Please provide a character sketch of Elie Wiesel in his book entitled Night, with three character traits.

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Elie Wiesel is a young man of twelve. He chronicles his experiences as a Jew during the Holocaust—imprisoned at Auschwitz—in his novel Night.

When Elie's story starts, the thing he is most interested in is his faith:

I believed profoundly. During the day I studied the Talmud, and at night I ran to the synagogue to weep over the destruction of the Temple.

This is a time before the Germans come, and Elie wants to learn about the cabbala, but his father believes he is too young. So Elie turns to Moshe the Beadle, a poor yet learned man in Sighet (their home town) to learn instead. Ironically, it will not be long before Elie learns horrific things about the human race, regardless of his age.

Elie grows up with a father who he saw as "unsentimental," who...

...was more concerned for others than with his own family.

Elie was a young man committed to learn about his Jewish heritage and faith. His father's distance from his family may make Elie a young man of independent thought. However, he is also a sensitive young man when he begins his story:

"Why do you weep when you pray?" [Moshe the Beadle] asked me, as though he had known me a long time.

"I don't know why," I answered, greatly disturbed.

It is not long before Elie begins to have a small glimpse of the sadness of the world, especially of the world of the Jews—though it will be some time before he understands the deeper implications of what is taking place in Sighet, Romania (which is near Hungary).

When the foreign Jews are "crammed into cattle trains by the Hungarian police," they weep, as do their neighbors and friends who are left behind. This is only the beginning. Moshe the Beadle escapes death at the hands of the Germans, but when he returns, those in Sighet refuse to listen to his warnings. Harsh reality arrives when the Germans break into their homes, take their gold and valuables, and their rights. Ultimately, they,too, are shipped out—to Auschwitz, in Poland—one of the most notorious death camps of World War II. Here, Elie and his father are separated from his mother and sister: they will never see the women again.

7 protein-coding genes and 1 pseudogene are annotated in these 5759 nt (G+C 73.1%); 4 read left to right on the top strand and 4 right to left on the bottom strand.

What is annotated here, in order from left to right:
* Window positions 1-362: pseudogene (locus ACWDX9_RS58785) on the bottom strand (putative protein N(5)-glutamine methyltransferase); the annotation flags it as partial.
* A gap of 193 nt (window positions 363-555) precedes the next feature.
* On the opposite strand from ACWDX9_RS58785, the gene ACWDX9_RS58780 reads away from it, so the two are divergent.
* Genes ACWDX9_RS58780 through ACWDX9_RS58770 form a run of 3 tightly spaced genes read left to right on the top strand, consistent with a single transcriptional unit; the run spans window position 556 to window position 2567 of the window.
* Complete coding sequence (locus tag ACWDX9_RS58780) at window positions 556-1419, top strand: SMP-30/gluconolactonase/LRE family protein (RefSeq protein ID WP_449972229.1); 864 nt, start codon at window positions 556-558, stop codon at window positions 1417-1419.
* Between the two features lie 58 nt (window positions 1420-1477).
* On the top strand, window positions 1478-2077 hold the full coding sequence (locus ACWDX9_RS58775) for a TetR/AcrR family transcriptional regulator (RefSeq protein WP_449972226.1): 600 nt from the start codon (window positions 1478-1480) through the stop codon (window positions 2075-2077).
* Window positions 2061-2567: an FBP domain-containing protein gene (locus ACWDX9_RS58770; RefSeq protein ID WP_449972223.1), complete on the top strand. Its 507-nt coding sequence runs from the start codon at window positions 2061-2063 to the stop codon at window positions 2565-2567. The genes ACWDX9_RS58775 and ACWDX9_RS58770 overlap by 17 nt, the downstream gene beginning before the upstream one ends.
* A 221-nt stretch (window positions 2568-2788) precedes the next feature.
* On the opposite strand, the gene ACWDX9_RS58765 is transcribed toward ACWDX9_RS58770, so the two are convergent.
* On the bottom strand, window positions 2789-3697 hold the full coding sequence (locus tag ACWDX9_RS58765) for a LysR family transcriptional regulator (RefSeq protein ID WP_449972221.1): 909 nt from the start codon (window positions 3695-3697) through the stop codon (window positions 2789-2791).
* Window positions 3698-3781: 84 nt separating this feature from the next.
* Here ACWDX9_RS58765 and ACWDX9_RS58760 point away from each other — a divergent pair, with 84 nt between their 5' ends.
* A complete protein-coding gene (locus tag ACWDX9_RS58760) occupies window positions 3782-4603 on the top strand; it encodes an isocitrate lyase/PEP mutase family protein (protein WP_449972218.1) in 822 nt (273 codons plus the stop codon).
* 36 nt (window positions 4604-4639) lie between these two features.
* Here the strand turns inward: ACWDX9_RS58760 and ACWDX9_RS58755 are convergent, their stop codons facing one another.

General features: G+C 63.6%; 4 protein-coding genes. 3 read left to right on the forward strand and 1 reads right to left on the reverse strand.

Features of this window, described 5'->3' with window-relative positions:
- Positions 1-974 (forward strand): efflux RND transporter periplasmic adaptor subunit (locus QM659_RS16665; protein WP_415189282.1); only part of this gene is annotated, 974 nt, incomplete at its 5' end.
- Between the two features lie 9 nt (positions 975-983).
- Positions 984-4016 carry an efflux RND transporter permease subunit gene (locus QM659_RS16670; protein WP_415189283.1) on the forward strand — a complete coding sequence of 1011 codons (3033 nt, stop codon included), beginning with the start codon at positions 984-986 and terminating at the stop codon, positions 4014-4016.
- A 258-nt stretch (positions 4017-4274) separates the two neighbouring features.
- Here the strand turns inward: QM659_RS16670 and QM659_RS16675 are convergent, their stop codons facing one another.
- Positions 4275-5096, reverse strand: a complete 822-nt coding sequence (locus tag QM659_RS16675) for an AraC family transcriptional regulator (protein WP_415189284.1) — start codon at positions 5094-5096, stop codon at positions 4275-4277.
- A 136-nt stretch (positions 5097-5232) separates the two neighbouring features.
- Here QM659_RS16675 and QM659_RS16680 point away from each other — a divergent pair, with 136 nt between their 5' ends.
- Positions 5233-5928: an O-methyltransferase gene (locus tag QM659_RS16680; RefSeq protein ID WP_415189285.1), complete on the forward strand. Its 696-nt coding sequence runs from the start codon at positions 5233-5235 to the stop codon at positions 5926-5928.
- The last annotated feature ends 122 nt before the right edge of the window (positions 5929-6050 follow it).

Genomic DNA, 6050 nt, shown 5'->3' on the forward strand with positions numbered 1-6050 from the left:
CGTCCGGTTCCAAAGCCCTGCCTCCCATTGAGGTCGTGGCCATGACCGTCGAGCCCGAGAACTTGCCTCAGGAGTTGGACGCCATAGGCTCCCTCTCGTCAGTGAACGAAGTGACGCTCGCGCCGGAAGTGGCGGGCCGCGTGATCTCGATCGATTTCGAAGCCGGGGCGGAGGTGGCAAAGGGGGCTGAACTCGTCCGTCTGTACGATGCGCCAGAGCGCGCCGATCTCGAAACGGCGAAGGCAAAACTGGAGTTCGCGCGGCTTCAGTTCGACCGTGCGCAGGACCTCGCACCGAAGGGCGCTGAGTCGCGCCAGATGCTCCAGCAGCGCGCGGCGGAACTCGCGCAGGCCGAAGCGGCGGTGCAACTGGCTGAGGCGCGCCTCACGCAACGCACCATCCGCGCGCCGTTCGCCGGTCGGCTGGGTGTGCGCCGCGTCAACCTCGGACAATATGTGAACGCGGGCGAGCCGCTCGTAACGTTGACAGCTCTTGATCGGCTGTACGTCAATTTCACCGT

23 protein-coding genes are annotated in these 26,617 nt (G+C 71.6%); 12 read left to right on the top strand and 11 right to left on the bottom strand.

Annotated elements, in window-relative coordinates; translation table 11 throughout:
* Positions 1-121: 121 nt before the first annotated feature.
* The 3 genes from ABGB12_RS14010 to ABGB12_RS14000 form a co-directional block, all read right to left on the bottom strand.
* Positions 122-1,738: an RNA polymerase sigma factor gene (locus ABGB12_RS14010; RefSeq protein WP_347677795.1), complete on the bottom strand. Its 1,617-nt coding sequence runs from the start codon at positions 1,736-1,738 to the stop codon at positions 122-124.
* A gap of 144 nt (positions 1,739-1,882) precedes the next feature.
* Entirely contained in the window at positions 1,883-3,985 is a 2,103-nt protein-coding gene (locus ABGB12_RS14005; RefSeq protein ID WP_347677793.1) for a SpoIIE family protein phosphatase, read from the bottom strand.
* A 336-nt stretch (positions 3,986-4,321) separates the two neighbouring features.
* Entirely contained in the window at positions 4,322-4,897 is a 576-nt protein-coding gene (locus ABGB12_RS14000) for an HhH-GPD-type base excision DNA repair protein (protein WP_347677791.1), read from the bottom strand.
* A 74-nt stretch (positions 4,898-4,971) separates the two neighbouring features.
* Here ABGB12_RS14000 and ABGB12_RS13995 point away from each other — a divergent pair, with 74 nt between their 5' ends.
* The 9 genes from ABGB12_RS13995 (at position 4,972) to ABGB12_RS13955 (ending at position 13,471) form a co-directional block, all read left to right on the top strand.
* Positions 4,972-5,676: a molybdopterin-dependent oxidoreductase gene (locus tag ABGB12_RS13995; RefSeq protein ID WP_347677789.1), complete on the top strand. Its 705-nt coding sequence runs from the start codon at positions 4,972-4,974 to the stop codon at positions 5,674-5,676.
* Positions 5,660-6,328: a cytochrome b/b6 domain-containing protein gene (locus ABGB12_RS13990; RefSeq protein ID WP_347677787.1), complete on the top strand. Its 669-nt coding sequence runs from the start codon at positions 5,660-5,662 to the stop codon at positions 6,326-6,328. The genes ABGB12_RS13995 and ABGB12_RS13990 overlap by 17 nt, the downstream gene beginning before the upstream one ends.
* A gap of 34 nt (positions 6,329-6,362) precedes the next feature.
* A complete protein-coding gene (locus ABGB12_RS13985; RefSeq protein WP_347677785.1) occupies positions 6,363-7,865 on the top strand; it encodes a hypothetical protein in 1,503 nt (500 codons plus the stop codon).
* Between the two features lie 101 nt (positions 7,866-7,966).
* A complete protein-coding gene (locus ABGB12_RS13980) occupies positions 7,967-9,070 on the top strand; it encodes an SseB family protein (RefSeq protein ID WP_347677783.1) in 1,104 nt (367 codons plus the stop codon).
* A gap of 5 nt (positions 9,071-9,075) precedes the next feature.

Quickly, Elie and his father are brushed by the certainty of death, seeing infants murdered and watching the old, the sick or the weak led away to their deaths. Elie sees his father beaten simply for asking to use the bathroom; Elie stands silently by; in saying nothing, he is amazed as to how he has changed. The day before he would have retaliated in his father's defense.

...he dealt my father such a clout that he fell to the ground, crawling back to his place on all fours.

I did not move. What had happened to me? My father had just been struck, before my very eyes, and I had not flickered an eyelid.

Elie has changed—forced to grow up, for he has learned the harsh lessons of self-preservation—the desire to survive at any cost. This most basic human impulse creates a deep sense of guilt and sorrow within him.

Elie changes in other ways. As his father grows weak, Elie resents him, but loves him, too. Elie comes to believe God has forsaken them: his faith is shattered. When his father is dead, Elie notes: pained me that I could not weep. But I had no more tears.

Elie was a young man of spirit and faith. He becomes a man of sorrow, regret and broken faith. At the end, his image in the mirror shows a walking corpse: someone he does not know—an image that will forever haunt him.

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